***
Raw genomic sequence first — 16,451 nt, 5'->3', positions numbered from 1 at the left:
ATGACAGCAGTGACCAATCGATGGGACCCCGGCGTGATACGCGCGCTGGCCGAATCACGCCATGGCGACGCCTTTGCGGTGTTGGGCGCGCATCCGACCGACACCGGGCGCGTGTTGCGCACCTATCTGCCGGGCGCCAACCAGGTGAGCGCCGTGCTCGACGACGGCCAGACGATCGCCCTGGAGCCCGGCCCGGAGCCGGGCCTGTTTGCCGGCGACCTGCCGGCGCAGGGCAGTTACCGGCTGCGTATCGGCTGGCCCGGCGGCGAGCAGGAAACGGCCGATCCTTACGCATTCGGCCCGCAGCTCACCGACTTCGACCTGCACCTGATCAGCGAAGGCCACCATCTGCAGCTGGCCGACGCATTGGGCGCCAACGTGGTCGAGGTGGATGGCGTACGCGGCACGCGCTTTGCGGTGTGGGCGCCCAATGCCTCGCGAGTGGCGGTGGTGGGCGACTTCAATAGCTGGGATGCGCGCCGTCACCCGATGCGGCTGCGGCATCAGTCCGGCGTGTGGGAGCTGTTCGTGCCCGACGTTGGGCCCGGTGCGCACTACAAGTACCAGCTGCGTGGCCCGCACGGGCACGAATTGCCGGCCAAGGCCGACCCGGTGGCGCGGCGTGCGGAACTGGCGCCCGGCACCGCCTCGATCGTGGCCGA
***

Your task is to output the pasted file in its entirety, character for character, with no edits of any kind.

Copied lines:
Raw genomic sequence first — 16,451 nt, 5'->3', positions numbered from 1 at the left:
ATGACAGCAGTGACCAATCGATGGGACCCCGGCGTGATACGCGCGCTGGCCGAATCACGCCATGGCGACGCCTTTGCGGTGTTGGGCGCGCATCCGACCGACACCGGGCGCGTGTTGCGCACCTATCTGCCGGGCGCCAACCAGGTGAGCGCCGTGCTCGACGACGGCCAGACGATCGCCCTGGAGCCCGGCCCGGAGCCGGGCCTGTTTGCCGGCGACCTGCCGGCGCAGGGCAGTTACCGGCTGCGTATCGGCTGGCCCGGCGGCGAGCAGGAAACGGCCGATCCTTACGCATTCGGCCCGCAGCTCACCGACTTCGACCTGCACCTGATCAGCGAAGGCCACCATCTGCAGCTGGCCGACGCATTGGGCGCCAACGTGGTCGAGGTGGATGGCGTACGCGGCACGCGCTTTGCGGTGTGGGCGCCCAATGCCTCGCGAGTGGCGGTGGTGGGCGACTTCAATAGCTGGGATGCGCGCCGTCACCCGATGCGGCTGCGGCATCAGTCCGGCGTGTGGGAGCTGTTCGTGCCCGACGTTGGGCCCGGTGCGCACTACAAGTACCAGCTGCGTGGCCCGCACGGGCACGAATTGCCGGCCAAGGCCGACCCGGTGGCGCGGCGTGCGGAACTGGCGCCCGGCACCGCCTCGATCGTGGCCGA